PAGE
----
The manufacturer of your rope says: Time in use : The potential lifetime of BEAL PPE in use is up to a maximum of 10 years. The lifetime of the rope in use must never exceed 10 years. The rope must be retired immediately: if it has held a major fall, approaching fall factor 2 if inspection reveals or even indicates damage to the ...


6

What you're talking about is called Cleaning Cleaning This video covers the process in detail. But in short: Attach your self to the top anchor with a spare clip draw (or two), or better yet a sling attached to your harness using a larks foot and a locking biner. Inform your belayer that you're safe (but not off belay) Tie a figure of eight on the bight ...


5

I recommend highly reflective line. Many manufacturer's make this. I have had excellent results with Kelty Triptease. One 50' line cuts down to easily make 4 guylines for a tent. It is highly reflective and even a little light will make it really stand out at night. You may also consider reflective markers like these made by MSR. These will also make ...


5

As Mr. Wizard mentioned, you cannot tell if it can be trusted or not. This is why its good to keep an equipment log noting when important stuff like rope that you depend on is used and anything that happens to it. However, if you are given some paracord sealed from a manufacturer and you are curious if it is the Mil-spec stuff or not then there are a few ...


5

There are several factors you should considering when judging the severity of a fall. The most important is the fall factor. That's the distance of the fall (where the climbers started minus where they ended up) divided by the amount of rope between the climber and belayer. In most climbing situations, fall factors are relatively small. A fall factor of ...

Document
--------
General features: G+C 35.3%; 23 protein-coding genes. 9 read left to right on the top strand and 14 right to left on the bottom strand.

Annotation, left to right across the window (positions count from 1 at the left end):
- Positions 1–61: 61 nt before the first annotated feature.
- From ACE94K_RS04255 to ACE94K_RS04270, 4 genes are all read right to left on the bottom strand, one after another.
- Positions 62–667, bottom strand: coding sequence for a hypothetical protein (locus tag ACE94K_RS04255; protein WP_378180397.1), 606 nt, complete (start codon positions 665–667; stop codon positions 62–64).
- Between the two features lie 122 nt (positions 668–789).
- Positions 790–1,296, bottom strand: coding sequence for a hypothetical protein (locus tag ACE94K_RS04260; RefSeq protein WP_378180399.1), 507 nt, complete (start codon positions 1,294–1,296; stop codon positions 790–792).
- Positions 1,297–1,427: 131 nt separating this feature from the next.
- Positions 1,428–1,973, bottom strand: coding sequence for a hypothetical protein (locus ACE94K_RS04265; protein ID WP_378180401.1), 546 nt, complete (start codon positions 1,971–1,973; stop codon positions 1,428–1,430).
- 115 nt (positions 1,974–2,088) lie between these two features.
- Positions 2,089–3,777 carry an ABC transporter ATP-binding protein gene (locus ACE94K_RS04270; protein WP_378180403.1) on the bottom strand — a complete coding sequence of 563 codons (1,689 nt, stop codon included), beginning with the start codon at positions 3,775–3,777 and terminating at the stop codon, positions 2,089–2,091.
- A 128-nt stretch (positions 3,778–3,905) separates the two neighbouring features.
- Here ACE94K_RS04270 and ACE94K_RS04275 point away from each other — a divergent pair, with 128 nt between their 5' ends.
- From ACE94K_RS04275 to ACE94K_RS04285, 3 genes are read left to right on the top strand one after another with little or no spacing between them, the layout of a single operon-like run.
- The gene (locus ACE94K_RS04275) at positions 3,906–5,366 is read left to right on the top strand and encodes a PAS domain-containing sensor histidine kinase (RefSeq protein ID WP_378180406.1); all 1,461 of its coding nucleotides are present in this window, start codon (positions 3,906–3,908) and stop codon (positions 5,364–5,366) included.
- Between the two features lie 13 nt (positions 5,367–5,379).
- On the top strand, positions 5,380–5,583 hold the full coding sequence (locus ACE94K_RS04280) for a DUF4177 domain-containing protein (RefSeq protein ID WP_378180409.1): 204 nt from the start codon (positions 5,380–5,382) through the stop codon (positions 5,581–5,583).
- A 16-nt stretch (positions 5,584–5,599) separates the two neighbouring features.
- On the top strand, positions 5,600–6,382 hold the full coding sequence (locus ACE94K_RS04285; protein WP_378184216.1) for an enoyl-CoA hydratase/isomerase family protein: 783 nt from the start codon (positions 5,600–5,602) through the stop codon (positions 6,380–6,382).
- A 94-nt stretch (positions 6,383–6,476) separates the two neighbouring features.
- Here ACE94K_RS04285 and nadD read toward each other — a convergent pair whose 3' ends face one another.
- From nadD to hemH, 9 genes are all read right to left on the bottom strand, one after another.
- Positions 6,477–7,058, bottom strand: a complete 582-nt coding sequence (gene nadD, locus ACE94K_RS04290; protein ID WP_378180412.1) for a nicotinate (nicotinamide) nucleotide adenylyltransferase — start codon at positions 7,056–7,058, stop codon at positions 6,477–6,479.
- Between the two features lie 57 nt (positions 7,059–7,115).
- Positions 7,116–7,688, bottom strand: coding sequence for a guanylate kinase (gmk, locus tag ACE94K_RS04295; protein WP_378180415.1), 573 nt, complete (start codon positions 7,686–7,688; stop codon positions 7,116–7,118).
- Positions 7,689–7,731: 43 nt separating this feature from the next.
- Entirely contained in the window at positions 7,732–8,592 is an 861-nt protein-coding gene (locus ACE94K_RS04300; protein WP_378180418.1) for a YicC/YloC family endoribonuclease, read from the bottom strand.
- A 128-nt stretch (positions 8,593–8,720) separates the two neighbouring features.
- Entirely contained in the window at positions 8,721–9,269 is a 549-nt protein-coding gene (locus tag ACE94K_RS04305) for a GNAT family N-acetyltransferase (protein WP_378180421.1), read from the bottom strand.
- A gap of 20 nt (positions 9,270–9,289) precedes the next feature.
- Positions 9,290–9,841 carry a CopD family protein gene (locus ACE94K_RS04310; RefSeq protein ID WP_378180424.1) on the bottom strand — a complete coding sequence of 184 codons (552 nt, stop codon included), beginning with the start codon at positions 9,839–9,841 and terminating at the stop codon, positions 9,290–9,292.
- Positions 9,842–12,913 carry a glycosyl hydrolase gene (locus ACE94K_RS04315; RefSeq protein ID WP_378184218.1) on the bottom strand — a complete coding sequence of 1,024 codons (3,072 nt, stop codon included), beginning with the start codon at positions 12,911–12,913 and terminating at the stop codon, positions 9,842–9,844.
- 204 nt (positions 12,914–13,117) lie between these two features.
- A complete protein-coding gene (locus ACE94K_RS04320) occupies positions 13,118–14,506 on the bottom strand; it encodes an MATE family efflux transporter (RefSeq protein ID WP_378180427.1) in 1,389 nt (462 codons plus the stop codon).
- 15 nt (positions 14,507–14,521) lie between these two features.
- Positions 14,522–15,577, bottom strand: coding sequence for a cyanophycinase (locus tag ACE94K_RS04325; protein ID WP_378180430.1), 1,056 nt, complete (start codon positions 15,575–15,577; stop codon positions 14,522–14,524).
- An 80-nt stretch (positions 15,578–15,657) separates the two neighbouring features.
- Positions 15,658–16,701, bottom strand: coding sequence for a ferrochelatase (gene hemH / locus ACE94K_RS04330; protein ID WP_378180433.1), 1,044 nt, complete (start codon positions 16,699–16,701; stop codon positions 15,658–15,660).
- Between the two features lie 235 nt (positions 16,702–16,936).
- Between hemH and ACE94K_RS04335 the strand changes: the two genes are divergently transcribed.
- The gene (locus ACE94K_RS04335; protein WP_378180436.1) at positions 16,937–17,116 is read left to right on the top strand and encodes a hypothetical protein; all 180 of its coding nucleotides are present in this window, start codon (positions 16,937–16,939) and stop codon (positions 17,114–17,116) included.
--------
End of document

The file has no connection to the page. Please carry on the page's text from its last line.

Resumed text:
4

I pack it like you do, and rarely ever have trouble. I think the important steps are what you do when you go to use it and what you use it for. First when I go to use it I remove the cross wrap completely. I hold it by the loop at the top or bottom. Once the cross wrap is undone I pull the mid section apart and lay it on the ground so it is in a complete ...


4

One of my tents has fluorescent paracord - it doesn't glow in the dark, but is incredibly bright and can easily be seen. We also attach some of it as guidelines when pitched in wilder areas to help the kids find their way to the tents in the dark. It works well - typically the only people who trip over them are adults...if they have had one two many glasses ...


4

What is your intended use for those joined ropes? If your life depends on it (you tagged your question with "safety"), I would not recommend using drastically different sized ropes in the first place and I would recommend something that has been well tested by the rock-climbing community. Most rock climbers either join their ropes with the double fisherman's ...


4

Cordelettes are an American obsession. In the UK and Europe most people climb multipitch on double ropes. In this case, and if one is swapping leads, then an anchor with up to four pieces with the rope is trivially easy. Clove hitch to first piece, little loop of slack, clove hitch to second piece, tie rope back to locker krab on harness. Repeat with second ...


4

Roping up would be a bad idea. A good rule of thumb is that you should only rope up if you can place protection between climbers (i.e. attach the rope to something). Glaciers are a different story, but that's not where you're going. Many accidents have occurred when one rope mate falls and takes all the others with them. As far as using YaxTrax , that is ...